Browns Turn the Game Over to Seahawks

Jarvis Landry extends the ball toward the goal line before it comes loose for what was ruled a fumble. Review failed to find enough evidence that the ball first crossed the goal line.

The Cleveland Browns responded to their 31-3 beatdown at the hands of the San Francisco 49ers by taking a 20-6 lead over the Seattle Seahawks by the beginning of the second quarter. But after that, Seattle outscored Cleveland 26-8, dropping the Browns to 2-4.

What should have been a blowout in Cleveland’s favor turned into a frustrating loss, for multiple reasons.

The Browns scored touchdowns on each of their first three possessions. Nick Chubb was running well (as usual), and Baker Mayfield looked decisive and comfortable in the pocket. But things started to unravel on the team’s first drive of the second quarter. Odell Beckham Jr. dropped a third-down pass that would have moved the chains, one of his two drops on the afternoon. Jamie Gillan‘s punt was blocked, and although Cleveland’s defense held the Seahawks to a field goal, the damage was done.

On the next drive, Mayfield threw a quick slant to Beckham. The problem was that the defender covering Chubb ran into Beckham, knocking him off his route and creating an easy interception for Tre Flowers. Because the contact occurred within five yards of the line of scrimmage, there was no penalty. Just an unlucky play for Mayfield, and unfortunately, his luck would not improve.

After forcing a Seattle punt, Cleveland started their next drive at their own 20 , and moved the ball to Seattle’s 10 in eight plays. On second down, Mayfield tried to force a pass to Jarvis Landry in the end zone. There were three defenders around Landry, but there was a window. Mayfield’s pass was just enough behind Landry to where it was tipped twice into the waiting arms of Tedric Thompson. Of Mayfield’s three picks, this is the one he was most responsible for.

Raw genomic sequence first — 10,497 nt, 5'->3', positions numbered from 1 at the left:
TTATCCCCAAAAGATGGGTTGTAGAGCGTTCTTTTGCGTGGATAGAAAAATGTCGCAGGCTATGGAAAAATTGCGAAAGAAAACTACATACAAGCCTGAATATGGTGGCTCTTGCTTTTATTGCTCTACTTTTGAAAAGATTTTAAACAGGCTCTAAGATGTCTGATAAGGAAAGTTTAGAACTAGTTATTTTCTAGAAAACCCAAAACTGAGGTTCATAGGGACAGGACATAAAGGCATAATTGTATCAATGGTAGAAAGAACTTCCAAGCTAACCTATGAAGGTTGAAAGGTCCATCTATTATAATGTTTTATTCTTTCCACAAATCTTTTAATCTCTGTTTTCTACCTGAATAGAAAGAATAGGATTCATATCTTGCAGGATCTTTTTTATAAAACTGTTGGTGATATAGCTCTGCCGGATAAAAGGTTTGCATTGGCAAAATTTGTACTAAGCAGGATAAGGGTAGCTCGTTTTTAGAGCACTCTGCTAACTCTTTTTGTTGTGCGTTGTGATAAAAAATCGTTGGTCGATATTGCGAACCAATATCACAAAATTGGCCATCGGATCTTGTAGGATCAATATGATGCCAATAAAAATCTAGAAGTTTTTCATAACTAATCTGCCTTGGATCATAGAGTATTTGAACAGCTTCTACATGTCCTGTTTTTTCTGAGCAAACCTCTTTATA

Seattle scored a touchdown off of that turnover, and went to the half down two points after failing to convert the two-point try. The Cleveland defense forced a three-and-out on the Seahawks first drive of the third quarter, and while the Browns next possession wasn’t as smooth as others, they were moving the ball. But on 2nd and 20 at Seattle’s 39, Nick Chubb fumbled a screen pass, and Ezekiel Ansah recovered. It was the first fumble of Chubb’s pro career, and his first since 2016.

The Seahawks capitalized, scoring a touchdown to take a 25-20 lead. After the Browns’ next drive stalled, Olivier Vernon forced a fumble, and the momentum shifted back in Cleveland’s favor. But a very odd drive followed. The Browns ended up turning the ball over on downs inside the three yard line after head coach Freddie Kitchens challenged a Jarvis Landry fumble (this would come into play later on). The call was upheld, and Chubb was stopped short of the goal line on the next play.

The defense responded, forcing another punt, which was shanked to just the Seahawks’ 24. Two plays and a two-point conversion later, and Cleveland had a 28-25 lead with nine minutes to go. A five-and-a-half-minute drive gave the Seahawks a 32-28 lead, but the Browns had plenty of time for a game-winning drive. A holding penalty backed the offense up to 2nd and 15, and then disaster struck.

Mayfield targeted running back Darius Hilliard, who let the ball go right through his hands and into the arms of linebacker K.J. Wright. The pass was behind Hilliard, but it still should have been caught. A devastating blow to the Browns, but the game wasn’t over yet. Even though the Seahawks were starting their drive at the Cleveland 26, the Browns still had two timeouts and the two-minute warning to work with.